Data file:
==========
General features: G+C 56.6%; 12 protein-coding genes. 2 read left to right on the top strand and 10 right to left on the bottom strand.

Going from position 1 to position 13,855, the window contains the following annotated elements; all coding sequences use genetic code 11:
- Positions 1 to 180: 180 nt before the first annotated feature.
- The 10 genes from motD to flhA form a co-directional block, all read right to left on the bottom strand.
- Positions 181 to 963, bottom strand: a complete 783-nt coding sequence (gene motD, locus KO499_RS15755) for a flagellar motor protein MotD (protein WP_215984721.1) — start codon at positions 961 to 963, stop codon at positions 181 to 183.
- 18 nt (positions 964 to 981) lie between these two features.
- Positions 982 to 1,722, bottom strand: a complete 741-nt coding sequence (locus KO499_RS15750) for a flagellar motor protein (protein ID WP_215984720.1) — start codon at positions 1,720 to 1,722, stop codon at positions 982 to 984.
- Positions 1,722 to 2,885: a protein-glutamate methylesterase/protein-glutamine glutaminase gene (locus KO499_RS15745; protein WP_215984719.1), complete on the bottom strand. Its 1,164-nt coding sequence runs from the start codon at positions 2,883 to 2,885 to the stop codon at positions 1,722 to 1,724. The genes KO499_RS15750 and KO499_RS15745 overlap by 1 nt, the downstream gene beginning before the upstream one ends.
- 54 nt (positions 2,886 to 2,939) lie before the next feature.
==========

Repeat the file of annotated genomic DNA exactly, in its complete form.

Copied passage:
General features: G+C 56.6%; 12 protein-coding genes. 2 read left to right on the top strand and 10 right to left on the bottom strand.

Going from position 1 to position 13,855, the window contains the following annotated elements; all coding sequences use genetic code 11:
- Positions 1 to 180: 180 nt before the first annotated feature.
- The 10 genes from motD to flhA form a co-directional block, all read right to left on the bottom strand.
- Positions 181 to 963, bottom strand: a complete 783-nt coding sequence (gene motD, locus KO499_RS15755) for a flagellar motor protein MotD (protein WP_215984721.1) — start codon at positions 961 to 963, stop codon at positions 181 to 183.
- 18 nt (positions 964 to 981) lie between these two features.
- Positions 982 to 1,722, bottom strand: a complete 741-nt coding sequence (locus KO499_RS15750) for a flagellar motor protein (protein ID WP_215984720.1) — start codon at positions 1,720 to 1,722, stop codon at positions 982 to 984.
- Positions 1,722 to 2,885: a protein-glutamate methylesterase/protein-glutamine glutaminase gene (locus KO499_RS15745; protein WP_215984719.1), complete on the bottom strand. Its 1,164-nt coding sequence runs from the start codon at positions 2,883 to 2,885 to the stop codon at positions 1,722 to 1,724. The genes KO499_RS15750 and KO499_RS15745 overlap by 1 nt, the downstream gene beginning before the upstream one ends.
- 54 nt (positions 2,886 to 2,939) lie before the next feature.